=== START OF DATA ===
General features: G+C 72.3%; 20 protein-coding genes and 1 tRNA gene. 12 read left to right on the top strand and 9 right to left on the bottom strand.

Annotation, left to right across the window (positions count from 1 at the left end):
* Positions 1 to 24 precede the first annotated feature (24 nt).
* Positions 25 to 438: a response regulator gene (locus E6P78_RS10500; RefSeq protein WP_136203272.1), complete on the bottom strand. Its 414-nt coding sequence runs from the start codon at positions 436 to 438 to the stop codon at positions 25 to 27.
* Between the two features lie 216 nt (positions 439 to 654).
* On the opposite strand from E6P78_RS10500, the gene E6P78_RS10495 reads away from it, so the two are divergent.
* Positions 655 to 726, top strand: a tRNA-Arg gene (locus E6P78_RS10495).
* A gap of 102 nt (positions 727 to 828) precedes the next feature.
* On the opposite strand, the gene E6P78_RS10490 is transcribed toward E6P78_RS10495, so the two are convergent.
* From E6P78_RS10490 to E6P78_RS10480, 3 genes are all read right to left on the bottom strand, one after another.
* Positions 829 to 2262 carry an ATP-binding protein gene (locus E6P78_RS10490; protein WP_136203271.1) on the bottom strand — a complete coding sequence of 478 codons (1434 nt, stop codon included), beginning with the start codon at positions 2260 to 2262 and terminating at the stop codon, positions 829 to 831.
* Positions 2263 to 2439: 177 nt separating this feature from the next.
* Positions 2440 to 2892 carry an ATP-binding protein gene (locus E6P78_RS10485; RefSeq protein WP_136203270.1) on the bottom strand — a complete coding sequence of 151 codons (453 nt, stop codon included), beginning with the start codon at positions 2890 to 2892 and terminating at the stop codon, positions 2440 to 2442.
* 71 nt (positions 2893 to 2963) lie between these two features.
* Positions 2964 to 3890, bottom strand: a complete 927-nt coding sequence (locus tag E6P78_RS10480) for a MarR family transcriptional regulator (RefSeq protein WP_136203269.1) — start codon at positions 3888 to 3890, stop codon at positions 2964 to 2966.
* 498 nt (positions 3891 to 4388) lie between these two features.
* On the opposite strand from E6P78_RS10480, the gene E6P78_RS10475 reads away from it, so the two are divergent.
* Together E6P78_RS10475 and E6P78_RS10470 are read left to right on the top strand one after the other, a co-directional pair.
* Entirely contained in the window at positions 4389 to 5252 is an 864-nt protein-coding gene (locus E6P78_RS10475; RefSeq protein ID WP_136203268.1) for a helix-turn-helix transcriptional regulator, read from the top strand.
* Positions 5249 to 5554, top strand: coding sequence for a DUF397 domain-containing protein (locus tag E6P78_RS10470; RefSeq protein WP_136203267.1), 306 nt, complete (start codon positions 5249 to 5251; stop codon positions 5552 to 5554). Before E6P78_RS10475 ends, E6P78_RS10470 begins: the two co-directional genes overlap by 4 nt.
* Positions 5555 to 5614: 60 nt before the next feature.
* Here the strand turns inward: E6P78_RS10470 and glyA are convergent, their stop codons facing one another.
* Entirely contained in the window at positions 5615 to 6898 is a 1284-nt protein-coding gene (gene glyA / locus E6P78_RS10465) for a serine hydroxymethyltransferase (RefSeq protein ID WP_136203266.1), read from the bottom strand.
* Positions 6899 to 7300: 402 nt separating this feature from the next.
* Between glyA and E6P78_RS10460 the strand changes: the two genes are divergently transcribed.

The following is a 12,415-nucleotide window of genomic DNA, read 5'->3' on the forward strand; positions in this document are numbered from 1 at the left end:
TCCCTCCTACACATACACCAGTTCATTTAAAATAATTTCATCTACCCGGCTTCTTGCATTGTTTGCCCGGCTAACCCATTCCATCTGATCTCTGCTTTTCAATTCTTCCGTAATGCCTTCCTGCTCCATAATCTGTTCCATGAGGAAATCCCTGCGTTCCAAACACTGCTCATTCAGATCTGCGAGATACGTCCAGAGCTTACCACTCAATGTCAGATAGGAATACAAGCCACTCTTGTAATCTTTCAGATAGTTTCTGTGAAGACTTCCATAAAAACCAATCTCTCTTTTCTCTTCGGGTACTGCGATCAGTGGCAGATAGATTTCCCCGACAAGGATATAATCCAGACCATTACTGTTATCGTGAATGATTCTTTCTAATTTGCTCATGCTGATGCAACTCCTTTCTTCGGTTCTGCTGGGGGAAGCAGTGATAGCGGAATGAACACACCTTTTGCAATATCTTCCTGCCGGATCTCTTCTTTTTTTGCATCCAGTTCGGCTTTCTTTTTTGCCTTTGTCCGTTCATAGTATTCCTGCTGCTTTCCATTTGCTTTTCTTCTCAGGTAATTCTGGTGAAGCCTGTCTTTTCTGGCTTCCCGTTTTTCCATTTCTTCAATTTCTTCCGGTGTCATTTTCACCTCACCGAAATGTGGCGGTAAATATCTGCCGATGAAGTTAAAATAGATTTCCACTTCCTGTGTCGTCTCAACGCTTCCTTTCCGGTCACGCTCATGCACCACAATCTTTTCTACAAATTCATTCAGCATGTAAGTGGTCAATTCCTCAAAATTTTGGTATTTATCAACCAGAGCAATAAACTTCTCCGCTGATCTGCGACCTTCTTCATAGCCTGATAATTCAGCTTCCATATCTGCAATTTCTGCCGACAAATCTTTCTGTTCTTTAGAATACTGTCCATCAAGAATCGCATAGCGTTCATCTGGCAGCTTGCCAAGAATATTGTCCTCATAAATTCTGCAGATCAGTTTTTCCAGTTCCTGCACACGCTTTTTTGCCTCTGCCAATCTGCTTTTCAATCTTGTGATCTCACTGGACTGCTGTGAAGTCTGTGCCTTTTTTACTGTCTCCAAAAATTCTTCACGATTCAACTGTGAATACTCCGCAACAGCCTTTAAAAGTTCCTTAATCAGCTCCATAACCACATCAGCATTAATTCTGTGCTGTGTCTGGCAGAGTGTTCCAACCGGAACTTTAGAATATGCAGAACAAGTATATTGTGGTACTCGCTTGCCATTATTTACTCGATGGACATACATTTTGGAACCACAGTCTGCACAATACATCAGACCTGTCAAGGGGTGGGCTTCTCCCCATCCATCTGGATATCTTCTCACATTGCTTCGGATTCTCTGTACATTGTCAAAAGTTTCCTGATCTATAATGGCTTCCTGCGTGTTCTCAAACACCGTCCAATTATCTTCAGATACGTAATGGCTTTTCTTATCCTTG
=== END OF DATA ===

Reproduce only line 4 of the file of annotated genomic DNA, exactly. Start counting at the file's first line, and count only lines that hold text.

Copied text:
* Positions 25 to 438: a response regulator gene (locus E6P78_RS10500; RefSeq protein WP_136203272.1), complete on the bottom strand. Its 414-nt coding sequence runs from the start codon at positions 436 to 438 to the stop codon at positions 25 to 27.